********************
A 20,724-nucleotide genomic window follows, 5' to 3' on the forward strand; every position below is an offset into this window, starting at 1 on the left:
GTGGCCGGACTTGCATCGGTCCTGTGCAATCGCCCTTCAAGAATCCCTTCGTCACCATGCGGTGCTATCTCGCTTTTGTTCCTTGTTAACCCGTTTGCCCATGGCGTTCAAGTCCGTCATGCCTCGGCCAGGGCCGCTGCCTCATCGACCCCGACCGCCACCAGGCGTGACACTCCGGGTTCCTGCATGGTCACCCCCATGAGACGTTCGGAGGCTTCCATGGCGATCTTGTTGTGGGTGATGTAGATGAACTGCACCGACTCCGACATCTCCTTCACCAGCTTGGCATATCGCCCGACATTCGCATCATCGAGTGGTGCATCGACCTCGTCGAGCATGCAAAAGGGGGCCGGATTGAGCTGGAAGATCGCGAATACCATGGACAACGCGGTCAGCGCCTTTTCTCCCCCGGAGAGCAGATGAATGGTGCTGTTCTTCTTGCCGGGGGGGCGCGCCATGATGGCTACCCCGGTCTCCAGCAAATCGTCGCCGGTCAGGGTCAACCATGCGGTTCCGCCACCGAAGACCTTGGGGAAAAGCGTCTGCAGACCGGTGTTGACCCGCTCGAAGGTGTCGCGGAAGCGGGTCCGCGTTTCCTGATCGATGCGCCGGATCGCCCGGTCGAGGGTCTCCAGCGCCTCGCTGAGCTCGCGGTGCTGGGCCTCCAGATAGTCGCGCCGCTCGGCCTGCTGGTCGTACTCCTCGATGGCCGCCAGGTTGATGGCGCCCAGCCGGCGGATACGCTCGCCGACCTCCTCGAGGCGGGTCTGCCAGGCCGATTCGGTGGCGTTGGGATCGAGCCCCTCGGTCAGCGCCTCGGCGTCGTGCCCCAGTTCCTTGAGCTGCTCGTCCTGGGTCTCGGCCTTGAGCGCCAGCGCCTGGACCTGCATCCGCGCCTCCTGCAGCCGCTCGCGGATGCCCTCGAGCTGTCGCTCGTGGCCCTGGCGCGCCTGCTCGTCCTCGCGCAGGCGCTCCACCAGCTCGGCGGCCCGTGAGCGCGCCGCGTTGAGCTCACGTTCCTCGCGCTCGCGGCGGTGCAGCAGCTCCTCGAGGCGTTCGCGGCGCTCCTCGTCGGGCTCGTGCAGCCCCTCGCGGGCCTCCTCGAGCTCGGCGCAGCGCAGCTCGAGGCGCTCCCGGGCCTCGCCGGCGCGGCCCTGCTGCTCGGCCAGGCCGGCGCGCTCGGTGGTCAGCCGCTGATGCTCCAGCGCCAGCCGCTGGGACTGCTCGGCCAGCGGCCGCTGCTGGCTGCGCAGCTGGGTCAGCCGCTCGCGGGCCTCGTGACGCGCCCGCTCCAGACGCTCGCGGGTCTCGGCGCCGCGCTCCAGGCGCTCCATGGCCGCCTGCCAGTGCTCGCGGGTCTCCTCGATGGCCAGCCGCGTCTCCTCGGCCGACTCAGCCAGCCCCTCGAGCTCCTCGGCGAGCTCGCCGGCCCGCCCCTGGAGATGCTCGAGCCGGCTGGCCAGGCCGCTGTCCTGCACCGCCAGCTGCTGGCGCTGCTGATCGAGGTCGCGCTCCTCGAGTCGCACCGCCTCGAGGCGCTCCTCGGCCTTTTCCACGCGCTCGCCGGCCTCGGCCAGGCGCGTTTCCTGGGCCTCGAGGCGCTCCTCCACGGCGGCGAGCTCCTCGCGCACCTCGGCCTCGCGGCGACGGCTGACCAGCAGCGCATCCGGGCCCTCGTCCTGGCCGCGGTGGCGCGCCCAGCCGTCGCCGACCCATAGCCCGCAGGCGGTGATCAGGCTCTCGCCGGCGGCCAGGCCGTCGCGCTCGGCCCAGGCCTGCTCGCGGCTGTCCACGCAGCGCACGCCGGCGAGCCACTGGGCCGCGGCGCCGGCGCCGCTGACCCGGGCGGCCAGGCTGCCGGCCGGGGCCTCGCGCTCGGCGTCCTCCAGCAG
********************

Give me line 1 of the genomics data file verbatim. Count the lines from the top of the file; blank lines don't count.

A 20,724-nucleotide genomic window follows, 5' to 3' on the forward strand; every position below is an offset into this window, starting at 1 on the left: